2. Amalgamation in the nature of purchase.

Amalgamation in the Nature of Merger:

An amalgamation is considered as ‘Amalgamation in the Nature of Merger’ if all the following five conditions are satisfied:

  1. All the assets and liabilities of the transferor company become the assets and liabilities of the transferee company after amalgamation.
  2. Shareholders holding not less than 90% of the face value of the equity shares of the transferor company (other than the equity shares already held therein, immediately before amalgamation, by the transferee company or its subsidiaries or their nominees) become equity shareholders of the transferee company by virtue of amalgamation.
  3. The consideration to the shareholders of the transferor company (who agree to become equity shareholders of the transferee company) is discharged by the transferee company wholly by issue of equity shares in the transferee company except that cash may be paid in respect of any fractional shares.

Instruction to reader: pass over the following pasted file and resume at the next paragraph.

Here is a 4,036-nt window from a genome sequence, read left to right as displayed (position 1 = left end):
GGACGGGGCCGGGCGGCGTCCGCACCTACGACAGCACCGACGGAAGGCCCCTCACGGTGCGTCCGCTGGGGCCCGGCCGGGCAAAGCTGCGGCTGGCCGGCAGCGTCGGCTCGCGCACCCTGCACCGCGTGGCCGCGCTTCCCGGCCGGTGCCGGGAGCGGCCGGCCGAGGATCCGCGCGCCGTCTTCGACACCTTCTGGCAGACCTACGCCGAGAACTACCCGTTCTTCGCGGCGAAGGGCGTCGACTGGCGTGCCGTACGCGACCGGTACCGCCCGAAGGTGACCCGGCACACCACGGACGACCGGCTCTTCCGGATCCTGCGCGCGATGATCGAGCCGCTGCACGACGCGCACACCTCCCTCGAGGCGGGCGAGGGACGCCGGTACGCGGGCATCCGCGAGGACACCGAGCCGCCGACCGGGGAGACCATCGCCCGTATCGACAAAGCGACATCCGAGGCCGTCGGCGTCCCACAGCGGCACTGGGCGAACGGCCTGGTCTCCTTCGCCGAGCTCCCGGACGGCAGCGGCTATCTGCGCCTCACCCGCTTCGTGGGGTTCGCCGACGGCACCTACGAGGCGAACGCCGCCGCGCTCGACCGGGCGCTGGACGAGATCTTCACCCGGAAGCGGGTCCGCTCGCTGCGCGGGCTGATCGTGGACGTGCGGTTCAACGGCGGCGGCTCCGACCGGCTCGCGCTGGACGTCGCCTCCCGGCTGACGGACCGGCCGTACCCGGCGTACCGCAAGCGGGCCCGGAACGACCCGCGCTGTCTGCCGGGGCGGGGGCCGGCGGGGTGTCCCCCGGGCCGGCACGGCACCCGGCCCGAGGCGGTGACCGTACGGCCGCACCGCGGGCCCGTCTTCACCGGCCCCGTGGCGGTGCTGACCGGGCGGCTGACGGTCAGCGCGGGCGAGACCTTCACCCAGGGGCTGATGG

4. The business of the transferor company is intended to be carried on, after the amalgamation, by the transferee company.
  5. No adjustment is intended to be made to the book values of the assets and liabilities of the transferor company when they are incorporated in the financial statements of the transferee company except to ensure uniformity of accounting policies.

Amalgamation in the Nature of Purchase:

 

An amalgamation is in the ‘Nature of Purchase’ if any one or more of the five conditions specified for Merger is not satisfied. In such kind of amalgamation shareholders of the company which is acquired normally do not continue to have a proportionate share in the equity of the combined company. The transferee company may also not intend to continue the business of Transferor Company.

Accounting for Amalgamation:

 

Accounting Standard AS-14 ‘Accounting for Amalgamation’ issued by the Institute of Chartered Accountants of India states the procedure for accounting for amalgamation.